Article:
dc.type.categoryAbstracten_US
dc.typePresentationen_GB
dc.titleImproving the Quality of Life for Men With Prostate Cancer: Treatment for Erectile Dysfunction Following a Radical Retropubic Prostatectomyen_GB
dc.contributor.authorSchoen, Maryen_US
dc.author.detailsMary Schoen, Memorial Sloan-Kettering Cancer Center, New York, New York, USAen_US
dc.identifier.urihttp://hdl.handle.net/10755/165544-
dc.description.abstractContinued sexual function after a radical retropubic prostatectomy (RRP) is a critical aspect of quality of life that cannot be overemphasized. Most men who have undergone RRP are generally healthy with a long life expectancy and did not have erectile dysfunction (ED) prior to surgery. Patient education is essential. Oncology nurses must be knowledgeable regarding current treatment for ED and refer patients to support groups and ED specialists as needed. A normal erection is a complex neurovascular phenomenon, relying on multiple interacting physiological mechanisms. The nerve-sparing approach to surgery has significantly improved postoperative erectile function. However, it can take from four to 18 months before the patient can again achieve a full erection on his own. There are a variety of methods available to restore erectile potential. Studies show that the most effective and readily accepted methods are oral medications; and if oral medication is unsuccessful, penile self-injections. At this NCI-designated comprehensive cancer center, ambulatory care nurses assume responsibility in educating patients about the treatment for ED. Men are encouraged to initiate sexual activity within a few weeks after catheter removal to get blood flowing to the penis. The first-line therapy in the treatment of post RRP ED is Viagra. Taken orally, it relaxes smooth muscles in the small arteries of the penis, increasing blood flow and allowing the return of erections. To ensure that patients are adequately instructed in taking the medication, the nursing staff developed a Viagra fact card which emphasizes side effects, when to take the medication, onset of action, and drug interactions. Viagra does not work for approximately 30% of men. In this case, the patient is referred to an ED specialist who can prescribe penile self-injections, (commonly called Caverject injections). After the medication is injected into the base of the penis, an erection develops. Nursing education focuses on injection technique and side effects. This presentation will provide an overview of ED, the most common treatment options available, discussion of the potential side effects, and the patient education plan developed by oncology nurses in this setting to optimize patient involvement in the treatment decision.en_GB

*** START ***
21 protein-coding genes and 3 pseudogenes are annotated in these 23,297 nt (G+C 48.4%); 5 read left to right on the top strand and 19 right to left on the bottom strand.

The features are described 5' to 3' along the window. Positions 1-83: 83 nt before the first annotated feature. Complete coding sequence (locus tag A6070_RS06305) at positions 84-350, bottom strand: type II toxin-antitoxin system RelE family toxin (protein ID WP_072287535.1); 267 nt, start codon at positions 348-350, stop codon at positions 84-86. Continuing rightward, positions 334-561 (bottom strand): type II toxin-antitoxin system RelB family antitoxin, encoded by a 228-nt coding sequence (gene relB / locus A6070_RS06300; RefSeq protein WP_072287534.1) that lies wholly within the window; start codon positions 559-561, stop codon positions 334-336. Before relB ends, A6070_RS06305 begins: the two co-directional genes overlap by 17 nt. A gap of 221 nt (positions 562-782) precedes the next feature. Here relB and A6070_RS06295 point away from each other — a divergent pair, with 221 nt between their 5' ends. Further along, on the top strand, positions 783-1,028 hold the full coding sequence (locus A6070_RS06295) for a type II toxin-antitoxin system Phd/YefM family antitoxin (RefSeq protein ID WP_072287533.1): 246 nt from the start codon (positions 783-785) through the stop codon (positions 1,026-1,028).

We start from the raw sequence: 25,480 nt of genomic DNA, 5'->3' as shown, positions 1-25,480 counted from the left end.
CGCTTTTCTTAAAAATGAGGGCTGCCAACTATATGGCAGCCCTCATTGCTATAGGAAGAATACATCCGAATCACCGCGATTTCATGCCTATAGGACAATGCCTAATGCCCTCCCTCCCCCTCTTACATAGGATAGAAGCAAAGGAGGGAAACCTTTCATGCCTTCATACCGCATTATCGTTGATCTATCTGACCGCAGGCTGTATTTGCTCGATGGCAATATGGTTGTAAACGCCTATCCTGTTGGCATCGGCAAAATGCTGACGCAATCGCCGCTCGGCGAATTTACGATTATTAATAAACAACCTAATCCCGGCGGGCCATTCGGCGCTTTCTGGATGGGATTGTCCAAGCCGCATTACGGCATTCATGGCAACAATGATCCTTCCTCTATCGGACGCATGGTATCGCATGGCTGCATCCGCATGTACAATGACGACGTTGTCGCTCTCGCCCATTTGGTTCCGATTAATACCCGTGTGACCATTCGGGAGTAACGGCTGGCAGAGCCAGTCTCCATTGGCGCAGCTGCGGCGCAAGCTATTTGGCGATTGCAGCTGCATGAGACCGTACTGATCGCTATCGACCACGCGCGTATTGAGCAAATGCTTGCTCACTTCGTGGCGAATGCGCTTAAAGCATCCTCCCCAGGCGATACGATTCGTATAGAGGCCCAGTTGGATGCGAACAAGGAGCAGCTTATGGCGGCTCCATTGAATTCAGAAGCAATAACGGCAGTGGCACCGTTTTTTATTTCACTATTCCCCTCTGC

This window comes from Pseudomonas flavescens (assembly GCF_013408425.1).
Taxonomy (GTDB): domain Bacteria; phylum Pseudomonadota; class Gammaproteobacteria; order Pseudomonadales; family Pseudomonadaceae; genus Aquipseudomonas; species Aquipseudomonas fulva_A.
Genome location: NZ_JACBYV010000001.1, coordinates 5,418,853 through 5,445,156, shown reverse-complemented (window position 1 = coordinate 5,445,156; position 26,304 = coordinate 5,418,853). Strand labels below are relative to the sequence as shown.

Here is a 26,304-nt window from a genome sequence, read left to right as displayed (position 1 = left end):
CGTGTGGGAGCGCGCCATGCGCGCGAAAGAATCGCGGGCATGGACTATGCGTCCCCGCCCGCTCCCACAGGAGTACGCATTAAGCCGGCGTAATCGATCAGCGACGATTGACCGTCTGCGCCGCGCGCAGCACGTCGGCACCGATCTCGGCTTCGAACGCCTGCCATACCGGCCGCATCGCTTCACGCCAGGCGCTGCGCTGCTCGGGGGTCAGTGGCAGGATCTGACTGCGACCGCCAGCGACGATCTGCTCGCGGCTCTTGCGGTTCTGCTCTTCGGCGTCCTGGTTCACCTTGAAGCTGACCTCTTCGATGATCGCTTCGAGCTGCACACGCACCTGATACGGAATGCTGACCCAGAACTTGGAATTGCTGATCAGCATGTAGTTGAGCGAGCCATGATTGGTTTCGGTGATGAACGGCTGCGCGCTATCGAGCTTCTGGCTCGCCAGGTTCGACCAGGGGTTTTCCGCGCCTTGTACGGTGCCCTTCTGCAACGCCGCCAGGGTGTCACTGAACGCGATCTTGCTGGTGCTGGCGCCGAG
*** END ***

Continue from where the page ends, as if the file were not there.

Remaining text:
dc.date.available2011-10-27T12:20:34Z-
dc.date.issued2011-10-27en_GB
dc.date.accessioned2011-10-27T12:20:34Z-
dc.conference.date2002en_US
dc.conference.name27th Annual Oncology Nursing Society Congressen_US
dc.conference.hostOncology Nursing Societyen_US
dc.conference.locationWashington, D.C., USAen_US
dc.description.noteThis is an abstract-only submission. If the author has submitted a full-text item based on this abstract, you may find it by browsing the Virginia Henderson Global Nursing e-Repository by author. If author contact information is available in this abstract, please feel free to contact him or her with your queries regarding this submission. Alternatively, please contact the conference host, journal, or publisher (according to the circumstance) for further details regarding this item. If a citation is listed in this record, the item has been published and is available via open-access avenues or a journal/database subscription. Contact your library for assistance in obtaining the as-published article.-